Over the past week I’ve found myself watching a lot of crap TV. I guess that’s what happens when you combine a new mommy with hungry baby and cable television. You see all sorts of stuff at all hours of the day, from documentaries on Benjamin Franklin to reality series like Basketball Wives.
I’ve been particularly obsessed with this show on Vh1 called Dad Camp. The premise of the show is that six soon-to-be baby daddies (and their pregnant teen partners) go through an intense parenting course to learn to become respectable fathers. As part of the coursework, they not only get graded on how well they complete child care exercises (installing a car seat or comforting a crying baby, for example) but they also have to go through therapy with their baby mommas (and sometimes baby mommas’ mommas).
Part of the entertainment of the show is that these dads-to-be are complete disasters. Immature, irresponsible, angry, clueless, and most often jobless, it’s surprising that any of these miscreants would even show up to a show like this, where they are expected to submit to a behavioral overhaul. Point in case is the guy who calls his girlfriend that she’s a “stage five clinger” (bad). Or the guy who makes out with another girl the first night the couple is at Dad Camp (worse).
But for all the daddy drama on the show, the whole idea of dad camp is completely intriguing to me.
For as excited as my husband was about the idea of us having a crumb cruncher to call our own, there were times in my pregnancy where I had to wonder if my husband had any idea of what bringing up baby actually meant.
Part of the disconnect I trace to my husband’s personality. He’s a natural-born extrovert with a sharp wit, a combination that often makes it seem like he doesn’t take much seriously. The other part is that he has been wrapped up in some intense training for the past 14 months, which has kept him a little out of the loop in terms of the day-to-day stuff at home. And then there’s the fact that he’s an only child, so he hasn’t gotten much , if any, practice with babies. (Not that I really know what the hell I’m doing either.)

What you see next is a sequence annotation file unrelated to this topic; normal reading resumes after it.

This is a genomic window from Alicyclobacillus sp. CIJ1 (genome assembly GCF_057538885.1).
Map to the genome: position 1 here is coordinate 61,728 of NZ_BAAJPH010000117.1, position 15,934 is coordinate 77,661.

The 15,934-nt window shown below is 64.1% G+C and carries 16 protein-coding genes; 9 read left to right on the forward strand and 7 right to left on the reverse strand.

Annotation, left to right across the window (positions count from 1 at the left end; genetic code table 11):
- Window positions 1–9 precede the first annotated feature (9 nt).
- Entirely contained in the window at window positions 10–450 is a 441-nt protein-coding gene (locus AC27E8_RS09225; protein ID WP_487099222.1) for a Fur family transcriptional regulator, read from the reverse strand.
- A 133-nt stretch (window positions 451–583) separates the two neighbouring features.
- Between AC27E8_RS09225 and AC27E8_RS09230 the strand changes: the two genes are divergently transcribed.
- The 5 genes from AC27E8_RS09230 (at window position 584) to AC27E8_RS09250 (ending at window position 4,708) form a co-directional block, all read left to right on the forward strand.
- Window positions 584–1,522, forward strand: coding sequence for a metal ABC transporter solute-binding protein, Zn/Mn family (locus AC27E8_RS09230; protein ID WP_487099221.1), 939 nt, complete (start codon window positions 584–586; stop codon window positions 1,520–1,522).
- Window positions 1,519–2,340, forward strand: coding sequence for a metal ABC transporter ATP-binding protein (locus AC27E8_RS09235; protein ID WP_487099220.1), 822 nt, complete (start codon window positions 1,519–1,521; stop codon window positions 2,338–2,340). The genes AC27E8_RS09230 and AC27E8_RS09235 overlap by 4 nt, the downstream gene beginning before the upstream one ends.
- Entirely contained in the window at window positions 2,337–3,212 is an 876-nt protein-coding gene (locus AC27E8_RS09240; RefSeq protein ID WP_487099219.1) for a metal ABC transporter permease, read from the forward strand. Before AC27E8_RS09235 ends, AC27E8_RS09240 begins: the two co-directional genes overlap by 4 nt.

So, thinking that we (but really more him) needed a crash course in all things babies (I was the one reading the baby books, after all), I signed us up for the birthing class taught by Juliana Parker of Birth-n-Babies. Then on second thought, I also signed us up for her breastfeeding class.
But for as much as we felt like we got our money’s worth out of the classes, I still felt like sometimes he didn’t “get” it. He was definitely excited, but it was like he had no concrete idea of what life was going to be like when our wee one arrived. And it was freaking me out.
Here’s an example: We were invited to a wedding in Hawaii in December. My husband really wanted to go (so did I), especially since I’d never been there. Plus, we had airline vouchers that we could use to book the flight, which was a bonus. But I was stressing over what to do with the baby. We couldn’t drop him off with the grandparents, so what to do? Do we try to upgrade our seats to business class and keep the baby on our lap? Or do I just book a third seat in coach for the bambino?
These are the things that stress mommies like me out, but dad had nothing to say other than to roll his eyes when I told him how expensive flights to Hawaii were (it is Hawaii, after all, it wasn’t going to be cheap). And then he made the fatal mistake of saying, “Does the baby really need his own seat?” (The flight from D.C. to Honolulu is how long?) I won’t share with you my reaction to that.
There were a few other moments like that in the later part of my pregnancy where it was clear that he had no idea how life was going to change. And if I had known about a sleep-away daddy camp, I would’ve had him on the first bus.
Unsure if what I was seeing in my husband was an anomaly or not, I’ve asked a few friends if their husbands were similarly as infuriatingly clueless the first baby around. I’m sure that there are exceptions, but my conclusion is that it’s totally a guy thing.
I talked to a therapist friend of mine about this phenomenon. Her professional take on it was that while mommies-to-be and newbie mommies are so acutely aware of baby–baby is top of mind 24/7–for many newbie daddies, it continues to sort of be “all about them” for awhile even as mommies are doing the hard work of carrying the next generation. And when it’s not, they can sort of act out. They get frustrated, irritated, annoyed, pouty, and sulky about all the things that they suddenly can’t do (or, alternatively, all the things that they now have to do that they don’t want to do) now that baby is in full focus.
So, I asked my therapist friend how long this sort of alternate reality lasts. When do the daddy instincts kick in in full, putting them on the same page as mommies?
Month four. That was her professional opinion as to when men, in general, really start to bond with baby and grow fully into the daddy role. Why month four? She says it’s because by month four baby has started to really respond and interact. Baby smiles, giggles, recognizes the ‘rents, etc.–and dads really connect with that. Those outward expressions serve almost as mini validations of their role and importance in the life of the wee one.
Her theory makes a lot of sense to me, but I wish, as mommies, we didn’t have to wait so long sometimes. And even though I realize that this is part of a natural progression, I still wish there was a baby boot camp that normal first-time dads could go off to for some pre-baby training. I’m talking not only car seat installation and crib construction, but diapering, burping, swaddling, and round-the-clock feedings. If nothing more, it would hopefully give newbie dads a little perspective on everything moms have been stressing about for months while hardly any of it has been more than a fleeting thought in dads’ minds.